Aramide – Suitcase

Artist: Aramide
Album: Suitcase
Label, Year: Baseline Music, 2016
Aramide. Source: Aramidemuisc.com
Aramide. Source: Aramidemuisc.com
Album art for Suitcase.

Since entering the scene in 2006 at the Star Quest music competition as part of a band and going solo in 2008, Aramide has maintained the image of an ideal soul and R&B artist, and her album Suitcase is a showcase of all she has packed for the trip that is her career: a big voice, local vernacular, Afro-tinged instrumentation, competent lyrics and love that avoids vulgarity.

The defining quality of Suitcase is one that is necessary for professional songwriters, cherished in soul singers, but eschewed by pop stars: the ability to inhabit songs with different personalities and sing them like that’s the only thing you can do. Pop stars remix hits till they’re worn out, but soul singers perform covers, confident that their voices will renew familiar tunes.

‘Eledumare’, the opener of the 15-track album, is the requisite invocation on the Nigerian debut album. It’s a Judeo-Christian admission of the sovereignty of God, his knowledge of the future and an expression of hope that her desires will come to pass. She doesn’t dwell too much on the solemnity of the opener though. She moves on quickly to the uptempo ‘Why So Serious’. It is telling that Aramide performs this as the first of the love songs on the album. Here she’s the urbane lady of whom Fela sang: the one who refuses to be called Lady. The man wants more but she has nothing more to give. “Ko seni to m’ola,” she sings. No one knows tomorrow. But rather than be driven into the hands of romanticism by this ephemerality, she chooses hedonism instead. How Yoruba.

‘Fun Mi Lowo’ featuring Sir Dauda is lyrically reminiscent of Rihanna’s ‘BBHMM’, or Drake in ‘Worst Behaviour’, or AMG’s ‘Bitch Betta Have My Money’, depending on how deep you travel down that rabbit hole. The whistling flute, snapping fingers and simple guitar chords give the song a cheery vibe, but the subject is anything but gay. It’s a plaintive song set to a happy tune. The artist is asking that payment be made for services rendered. A remix of this song is included on the album. For that, Sound Sultan and Koker, who anchors his verse around the hook of his hit song ‘Kolewerk’, join Aramide.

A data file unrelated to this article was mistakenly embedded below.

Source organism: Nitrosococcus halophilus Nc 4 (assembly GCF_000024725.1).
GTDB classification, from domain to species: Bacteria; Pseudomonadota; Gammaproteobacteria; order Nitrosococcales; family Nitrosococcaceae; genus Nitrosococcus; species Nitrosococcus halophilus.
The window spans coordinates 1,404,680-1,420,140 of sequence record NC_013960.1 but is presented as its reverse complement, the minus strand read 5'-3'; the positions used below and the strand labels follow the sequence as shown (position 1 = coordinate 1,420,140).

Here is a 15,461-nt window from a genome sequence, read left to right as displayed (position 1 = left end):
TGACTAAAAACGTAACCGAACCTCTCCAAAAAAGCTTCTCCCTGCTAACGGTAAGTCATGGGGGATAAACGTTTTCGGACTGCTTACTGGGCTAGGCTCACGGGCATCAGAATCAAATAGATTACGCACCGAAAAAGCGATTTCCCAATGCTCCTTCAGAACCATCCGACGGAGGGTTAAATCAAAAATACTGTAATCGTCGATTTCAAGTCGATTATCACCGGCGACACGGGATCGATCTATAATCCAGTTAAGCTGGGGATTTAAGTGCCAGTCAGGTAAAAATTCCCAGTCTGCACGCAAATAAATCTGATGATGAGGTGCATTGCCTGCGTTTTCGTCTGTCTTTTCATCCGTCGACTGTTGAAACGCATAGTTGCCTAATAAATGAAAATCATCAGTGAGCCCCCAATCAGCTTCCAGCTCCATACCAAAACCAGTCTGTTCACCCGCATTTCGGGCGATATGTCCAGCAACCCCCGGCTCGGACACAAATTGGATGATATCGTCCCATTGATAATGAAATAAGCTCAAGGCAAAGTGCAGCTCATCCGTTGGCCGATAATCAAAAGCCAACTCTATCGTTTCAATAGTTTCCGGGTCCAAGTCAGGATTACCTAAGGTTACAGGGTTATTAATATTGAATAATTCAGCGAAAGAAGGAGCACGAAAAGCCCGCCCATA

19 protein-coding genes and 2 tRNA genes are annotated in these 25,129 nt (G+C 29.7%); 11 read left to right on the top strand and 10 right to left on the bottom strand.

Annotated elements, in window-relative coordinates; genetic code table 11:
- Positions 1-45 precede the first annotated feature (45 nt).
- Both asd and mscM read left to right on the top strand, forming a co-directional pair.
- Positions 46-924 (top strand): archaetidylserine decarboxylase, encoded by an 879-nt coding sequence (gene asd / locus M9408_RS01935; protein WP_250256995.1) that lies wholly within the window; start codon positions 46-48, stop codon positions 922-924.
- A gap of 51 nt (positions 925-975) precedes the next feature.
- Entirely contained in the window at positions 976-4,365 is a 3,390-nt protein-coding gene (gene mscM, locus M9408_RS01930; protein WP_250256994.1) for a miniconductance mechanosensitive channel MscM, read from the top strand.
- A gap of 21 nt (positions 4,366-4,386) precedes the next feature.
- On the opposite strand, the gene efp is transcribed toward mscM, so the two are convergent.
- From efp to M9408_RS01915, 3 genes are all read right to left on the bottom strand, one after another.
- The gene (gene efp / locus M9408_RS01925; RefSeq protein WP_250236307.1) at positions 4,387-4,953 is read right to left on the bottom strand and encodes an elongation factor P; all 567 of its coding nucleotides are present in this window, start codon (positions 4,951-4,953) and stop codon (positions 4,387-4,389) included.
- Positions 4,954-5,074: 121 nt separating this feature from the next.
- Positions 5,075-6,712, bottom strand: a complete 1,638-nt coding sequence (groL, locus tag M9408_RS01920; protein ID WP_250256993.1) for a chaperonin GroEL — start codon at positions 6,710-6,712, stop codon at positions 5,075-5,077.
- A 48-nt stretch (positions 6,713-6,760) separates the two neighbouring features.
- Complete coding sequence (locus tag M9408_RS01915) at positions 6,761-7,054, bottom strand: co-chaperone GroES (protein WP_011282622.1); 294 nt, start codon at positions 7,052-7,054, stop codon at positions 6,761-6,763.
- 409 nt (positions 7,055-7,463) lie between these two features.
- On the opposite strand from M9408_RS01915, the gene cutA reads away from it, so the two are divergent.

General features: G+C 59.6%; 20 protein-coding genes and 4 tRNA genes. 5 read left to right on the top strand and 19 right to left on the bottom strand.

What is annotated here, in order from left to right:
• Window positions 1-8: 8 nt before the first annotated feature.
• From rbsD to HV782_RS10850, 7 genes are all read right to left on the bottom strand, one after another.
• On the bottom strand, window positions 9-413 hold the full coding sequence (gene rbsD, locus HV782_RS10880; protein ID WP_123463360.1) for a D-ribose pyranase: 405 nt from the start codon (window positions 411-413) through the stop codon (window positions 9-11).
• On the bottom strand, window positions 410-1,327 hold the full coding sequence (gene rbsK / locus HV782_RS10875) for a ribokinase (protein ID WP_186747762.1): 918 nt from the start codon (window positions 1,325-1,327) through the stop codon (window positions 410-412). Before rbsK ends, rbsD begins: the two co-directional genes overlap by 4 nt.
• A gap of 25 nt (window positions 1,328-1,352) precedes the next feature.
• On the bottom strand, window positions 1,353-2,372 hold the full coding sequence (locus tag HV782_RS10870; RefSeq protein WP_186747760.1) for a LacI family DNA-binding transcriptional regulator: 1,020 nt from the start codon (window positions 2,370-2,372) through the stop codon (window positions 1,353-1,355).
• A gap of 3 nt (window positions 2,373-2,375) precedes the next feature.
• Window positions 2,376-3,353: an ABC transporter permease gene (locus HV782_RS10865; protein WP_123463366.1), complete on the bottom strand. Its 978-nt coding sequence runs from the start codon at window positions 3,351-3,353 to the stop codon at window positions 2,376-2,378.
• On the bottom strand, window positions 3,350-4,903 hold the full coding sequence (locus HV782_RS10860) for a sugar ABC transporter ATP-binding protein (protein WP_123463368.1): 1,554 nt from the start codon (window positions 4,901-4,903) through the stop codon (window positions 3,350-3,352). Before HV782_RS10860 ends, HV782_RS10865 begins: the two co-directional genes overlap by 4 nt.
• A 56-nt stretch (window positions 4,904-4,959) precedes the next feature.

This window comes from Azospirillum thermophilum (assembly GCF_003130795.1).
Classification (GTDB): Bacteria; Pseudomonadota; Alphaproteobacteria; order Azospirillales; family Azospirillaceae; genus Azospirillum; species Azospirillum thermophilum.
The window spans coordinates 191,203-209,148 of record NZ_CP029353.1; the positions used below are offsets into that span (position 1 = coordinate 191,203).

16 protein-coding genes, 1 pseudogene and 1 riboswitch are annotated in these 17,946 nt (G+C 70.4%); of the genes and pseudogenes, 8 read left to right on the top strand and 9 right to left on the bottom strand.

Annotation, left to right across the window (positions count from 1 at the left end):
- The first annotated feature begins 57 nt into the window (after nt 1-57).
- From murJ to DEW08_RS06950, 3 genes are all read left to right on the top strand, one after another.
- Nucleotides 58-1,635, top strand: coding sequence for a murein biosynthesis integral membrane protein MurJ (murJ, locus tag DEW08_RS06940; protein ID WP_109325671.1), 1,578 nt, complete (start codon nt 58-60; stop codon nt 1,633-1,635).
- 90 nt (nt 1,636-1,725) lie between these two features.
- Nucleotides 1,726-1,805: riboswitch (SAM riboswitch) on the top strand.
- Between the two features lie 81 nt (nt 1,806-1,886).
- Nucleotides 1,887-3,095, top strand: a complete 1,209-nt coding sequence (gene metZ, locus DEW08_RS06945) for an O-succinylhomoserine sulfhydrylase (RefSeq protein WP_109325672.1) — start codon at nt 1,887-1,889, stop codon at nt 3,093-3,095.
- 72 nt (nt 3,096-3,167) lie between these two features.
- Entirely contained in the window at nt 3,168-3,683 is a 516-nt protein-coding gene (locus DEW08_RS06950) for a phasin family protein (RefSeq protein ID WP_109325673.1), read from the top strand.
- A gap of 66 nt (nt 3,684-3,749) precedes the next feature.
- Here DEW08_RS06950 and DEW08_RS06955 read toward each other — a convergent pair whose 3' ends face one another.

Aramide’s Suitcase is full of references. The title of the seventh track, ‘Yemi My Lover’, is from the romance movies of late Nigerian filmmaker Adeyemi Afolayan, and the openings to ‘Sweet Connection’ and ‘Fun Mi Lowo’ are reminiscent of Ben E King’s ‘Stand by Me’ and Bobby McFerrin’s ‘Don’t Worry Be Happy’. Of all the references on the album, the only artist that feels exhaustively sourced is Asa. This is most evident in ‘Bose’, which starts with the same chord progressions as Asa’s ‘Awe’. “Her name is Bose, she likes to talk se. Wherever she goes the people know, she wan go do ofofo,” she sings introducing us to the story of the gossipy Bose, the way Asa does for insolent Bimpe, a titular character from Asa’s Beautiful Imperfection.

Aramide’s soul and R&B chops are properly displayed in ‘Sweet Connection’ and ‘Hurry Up’: a soaring voice accompanied by concert strings and saxophone riffs. In ‘Stranger in Rome’ she adds a little reggae into the mix but doesn’t stray from the subject of love.

Aramide’s songs are familiar enough to prompt the listener to look for soul singers on whom her album can be mapped. Many people try to ape their favourite singers, fail, then in that failure invent their own style. But Aramide is that singer who got so good at imitation she never felt the need to reinvent the wheel. What she does differently, however, is sing her songs with a language that is closest to what you’ll hear spoken on the streets of urban areas of southwest Nigeria. It’s a mixture of Yoruba, pidgin, slangs and English, which isn’t overtly stylised in service of the poetry of music.

Her guest artists add a dash of pop to her broth of soul: Koker and Sound Sultan on the remix of ‘Fun Mi Lowo’, Adekunle Gold on ‘Love Me’, and Ice Prince on ‘Tell Me’. Gold’s voice blends in on ‘Love Me’, understandable since the ingredients of his music belong in the same class as Aramide’s. Ice Prince, however, sticks out but only for a while. His lines are entirely forgettable here, which is a failure. What you want from pop is catchy lines – somebody text Tekno.

Aramide should have packed lightly. Few artists can pull off a 15-track album, and Suitcase feels like it ends on the tenth track, ‘Iwo Nikan’. Her luggage contains enough for a pleasurable trip, with surplus items. This is a popular error of first-time travellers but Aramide is no rookie. She has all that is needed to become a transcendent soul singer; it’s time she journeyed like one.

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